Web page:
By Hannah Pennebaker
It's the heat of the summer, and crappie fishing couldn't be hotter! As lakes begin to heat up, crappie come close to shore from the depths of their winter hideouts. These little panfish put up a good fight for their size, and they taste great too. Unlike trout, which don't bite as well when lakes heat up, crappie are right at home in warm water. They are eager biters from sun up to sun down, so no need to rush out there. Beginner fishermen and kids alike can both have an amazing time catching bucketfuls of crappie. Most specimens are between 8 to 11 inches, just the right size for your frying pan (hence the name "panfish"). They can be eaten whole or filleted quickly. Their meat is surprisingly firm, but flavorful and flaky. Let's dive into some techniques and tactics so that you and your family can have a crappie fish fry this summer!
By and large, jigging is the most popular technique to catch crappie. Crappie jigs come in a variety of sizes, from tiny 1/64 oz jigs to larger 1/8 oz lead. It's all about what depth the fish are holding at. In the summer, the fish are usually near the bottom. In deeper lakes, you'll need a heavier jig to reach the strike zone. You can get away with using 1/64 or 1/32 oz jigs in shallow lakes, or if the fish seem shy of larger offerings. Lighter jigs take longer to sink and get into the strike zone in deeper water, but that can work in your favor if you're not sure where the fish are holding yet. Once you've located the school, you can use a slip bobber or fixed bobber to make sure your jig gets straight back to that depth.
The number one rule of crappie fishing is to vary up your retrieve. Try a slow, steady retrieve on one cast. Then, if you don't get a bite, try a faster retrieve on the next cast. Keep changing it up until you find what works. Depending on the water temperature, the fish may be lethargic and more responsive to a slower moving presentation. If the fish are actively feeding, a faster retrieve will yield strikes more often than not.
It's a good idea to bring a wide selection of jigs, for two reasons. One, you might snag up or break off your line. Two, you never know what offering the crappie will key in on that day. Generally, you'll want to have several different colors of tubes and curly tail grubs, in a variety of weights.
As for your rod and reel, you'll want either an ultralight or light action setup. Crappie jigs are usually 1/8 oz or less, and a heavy pole just won't cast them well. Light braid or monofilament work just fine. I like ultralight setups because I can detect bites and snags more easily. Sensitivity is the key!
So you're at your favorite lake and you've selected the perfect crappie jig, but now you're wondering how to find the right place to target crappie. A good rule of thumb is to find structure. Search the edges of the lake for exposed trees or bushes sticking out of the water. You don't need a fancy fish finder to bring home some nice crappie, but electronics can certainly help you find the fish. Down scan and side scan features will reveal underwater structure that you might not see. Polarized sunglasses can help too! You'll probably lose a few jigs to tree branches, but keep in mind that if you're not snagging, you're not crappie fishing! Once you've landed one fish, drop right back to that same spot. Crappie are a schooling fish, so you'll likely keep catching more.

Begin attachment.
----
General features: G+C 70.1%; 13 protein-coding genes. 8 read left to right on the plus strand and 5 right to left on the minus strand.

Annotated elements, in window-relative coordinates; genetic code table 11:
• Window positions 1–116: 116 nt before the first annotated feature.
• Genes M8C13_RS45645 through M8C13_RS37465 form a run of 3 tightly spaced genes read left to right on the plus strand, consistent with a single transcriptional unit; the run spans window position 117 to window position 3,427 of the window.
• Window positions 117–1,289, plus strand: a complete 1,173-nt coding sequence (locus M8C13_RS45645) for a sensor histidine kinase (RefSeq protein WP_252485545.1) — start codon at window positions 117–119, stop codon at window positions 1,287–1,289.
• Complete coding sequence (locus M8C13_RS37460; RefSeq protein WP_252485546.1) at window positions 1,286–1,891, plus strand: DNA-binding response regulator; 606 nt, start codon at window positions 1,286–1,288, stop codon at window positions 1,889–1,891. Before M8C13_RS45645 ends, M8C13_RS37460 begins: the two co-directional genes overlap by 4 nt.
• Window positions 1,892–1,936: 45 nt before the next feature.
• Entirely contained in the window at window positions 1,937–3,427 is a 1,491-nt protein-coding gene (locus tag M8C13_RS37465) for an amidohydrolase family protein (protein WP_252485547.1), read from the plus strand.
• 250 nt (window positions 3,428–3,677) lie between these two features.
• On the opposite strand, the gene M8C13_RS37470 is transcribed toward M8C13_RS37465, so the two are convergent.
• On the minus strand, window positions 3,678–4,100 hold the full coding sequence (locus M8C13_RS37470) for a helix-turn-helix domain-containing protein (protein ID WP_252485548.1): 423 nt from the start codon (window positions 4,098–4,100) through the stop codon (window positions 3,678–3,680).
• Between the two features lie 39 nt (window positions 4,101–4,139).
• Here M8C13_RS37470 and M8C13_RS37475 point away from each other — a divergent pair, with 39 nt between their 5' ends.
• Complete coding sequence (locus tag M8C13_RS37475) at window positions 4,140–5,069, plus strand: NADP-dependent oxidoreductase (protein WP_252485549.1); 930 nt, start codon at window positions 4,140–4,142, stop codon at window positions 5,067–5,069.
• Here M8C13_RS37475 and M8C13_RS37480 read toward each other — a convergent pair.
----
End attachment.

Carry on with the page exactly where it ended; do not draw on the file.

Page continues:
You can find crappie in most lakes around Western Washington. There is no bag or size limit on crappie, in general. However, check your regs because some lakes do impose size and creel limits. This is usually done to ensure a quality crappie population for years to come. In Western Washington, some good lakes to start with include Black Lake, Harts Lake, and Tanwax Lake. These are all lakes with healthy populations of good size fish. Some lakes have white crappie, others have black crappie. White crappie have more narrow, light colored bodies. Black crappie have striking green and black scales. Both types taste great on the frying pan!
Now is the perfect time to try your hand at crappie fishing. I highly recommend bleeding and icing your catch right away for the best meat quality. A word of caution for kids and beginner fishermen: crappie have sharp spines on their dorsal and anal fins. The best way to hold crappie is by grabbing their lower jaw with your fingertips, if you intend to keep them. If you're going to release them, "lipping" them like this can hurt their chances of survival, so it's best to wet your hands first and hold them gently in your hands. Lay the spines back as you hold on to the fish to prevent being stuck. With that being said, crappie fishing is a great way to introduce kids and fishermen of all ages to the sport. Crappie jigs are cheap, and the fish are eager biters. So go out there and catch a bunch of crappie!